For good and for bad, Guatemala is a happening place, y'all.
Guatemala has been selected as the site for the World Coffee Conference 2010, with over 77 countries participating in this event. This one is a biggie.
Also in town these days, a traveling exhibit of a collection of Picasso portrait drawings. I haven't yet seen it, but will this week, when I visit the National Museum of Modern Art.
Guatemala has also been selected for the International Sculpture Festival, which takes place at the National Museum of Modern Art until March 14th. From what I understand, all artists could select the material they preferred from Guatemala's marble quarries which by the way, just found out that Guatemala produces very good marble! Who knew?
Now this one is really cool because a dozen awarded international artists will be creating sculptures during this time, open to the public. I read that thousands of visitors are expected. They will also provide free sculpture workshops. I will most definitely drop by this event! Pictures coming soon.
Another interesting piece of news here is that (finally!) a commission has been established for the purposes of searching for the thousands of "disappeared" during the years of the dirty war.
Anthropological work has begun at the cemeteries, in the common graves where all unidentified dead were (and still are) buried as "XX". The work will take anywhere from 8 months to a year, and they will search all burials from the late 1970s to mid 1980s, the most active years of the war.
This, as well as the amazing work being done at the archives of the National Police Archives Project, supported by international organizations and the U.N., should provide some fascinating results in the years to come. I just hope that families who had loved ones disappear might find some closure after all these years.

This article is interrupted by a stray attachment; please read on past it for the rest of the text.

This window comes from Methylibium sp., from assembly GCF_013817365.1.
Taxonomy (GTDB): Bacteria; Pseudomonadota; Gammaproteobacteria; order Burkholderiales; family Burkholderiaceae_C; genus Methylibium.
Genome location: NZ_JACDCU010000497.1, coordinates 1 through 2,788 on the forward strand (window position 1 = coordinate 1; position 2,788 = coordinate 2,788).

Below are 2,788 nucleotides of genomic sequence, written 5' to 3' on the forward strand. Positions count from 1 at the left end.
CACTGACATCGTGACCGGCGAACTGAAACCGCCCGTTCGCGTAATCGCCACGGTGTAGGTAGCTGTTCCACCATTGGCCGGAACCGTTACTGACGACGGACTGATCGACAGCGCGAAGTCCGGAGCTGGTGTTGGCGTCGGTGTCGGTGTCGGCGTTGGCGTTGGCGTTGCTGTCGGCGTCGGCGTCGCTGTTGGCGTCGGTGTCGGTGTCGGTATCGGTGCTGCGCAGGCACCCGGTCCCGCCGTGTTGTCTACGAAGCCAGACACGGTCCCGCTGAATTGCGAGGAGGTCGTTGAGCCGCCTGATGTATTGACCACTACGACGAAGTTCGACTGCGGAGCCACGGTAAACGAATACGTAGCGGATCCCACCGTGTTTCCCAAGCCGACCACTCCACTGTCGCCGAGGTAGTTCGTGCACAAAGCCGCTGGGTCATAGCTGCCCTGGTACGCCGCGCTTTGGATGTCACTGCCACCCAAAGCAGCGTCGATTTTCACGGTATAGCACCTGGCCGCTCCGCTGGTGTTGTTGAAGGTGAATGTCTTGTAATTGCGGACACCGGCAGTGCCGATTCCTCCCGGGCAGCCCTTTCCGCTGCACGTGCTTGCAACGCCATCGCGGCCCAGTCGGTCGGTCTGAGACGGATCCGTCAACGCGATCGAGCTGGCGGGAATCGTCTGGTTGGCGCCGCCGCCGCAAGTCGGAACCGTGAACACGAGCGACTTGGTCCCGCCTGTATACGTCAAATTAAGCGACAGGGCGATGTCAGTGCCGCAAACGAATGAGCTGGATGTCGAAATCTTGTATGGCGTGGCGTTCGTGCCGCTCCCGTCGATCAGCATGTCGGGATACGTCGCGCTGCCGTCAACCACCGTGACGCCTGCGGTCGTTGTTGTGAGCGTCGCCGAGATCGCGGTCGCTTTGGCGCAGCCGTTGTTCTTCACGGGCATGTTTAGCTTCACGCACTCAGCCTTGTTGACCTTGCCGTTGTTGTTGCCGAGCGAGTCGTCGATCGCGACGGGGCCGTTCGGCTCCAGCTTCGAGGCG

Regardless of where anybody may sit in the ideological spectrum, I cannot imagine a grief akin to having a loved one disappear and never knowing what happened to him or her. I doubt anything more than closure for some will come out of this. By the way, you can read up on the Guatemalan National Police Archive Project by clicking here.
So there is progress on that side, but on the other side, former President Portillo, who had been incarcerated for laundering millions of dollars from the national wallet and is supposedly awaiting extradition to the US, has been moved to the Military Hospital--of all places!--due to "chest pains" or some generic ailment of the sort, despite the fact that doctors cannot provide any sort of diagnosis or documentation to ascertain that there is, indeed, real cause for the man to be hospitalized outside of the prison system hospital.
Moreover, I read somewhere that doctors sent by the Justice Department found nothing wrong with the man. Oh surprise. Still, he remains hospitalized. And out of prison.
My guess is that he'll just settle for a life of comfort at the hospital until all the brouhaha blows away--or till he can safely abscond. The justice system in Guatemala tends to be--how can I put this?--a travesty? A joke? If you want to brush up on the saga, click here.
The weekend before last we were invited to a wedding party, which started at noon at a beautiful hotel and when we left 10 hours later, the party was still going on. The endless supply of food and music never stopped and I am still amazed that the dancing never stopped, not for 10 hours! WOW. This almost tops the New Years' party I went to some time ago, here as well, which lasted 3 days, non-stop. Guatemalans party, y'all!
And no, I am not a party animal nor anything of the sort. It just so happens that I go to these parties and then they never end. I don't want to be unpolite and leave too early. Hence ...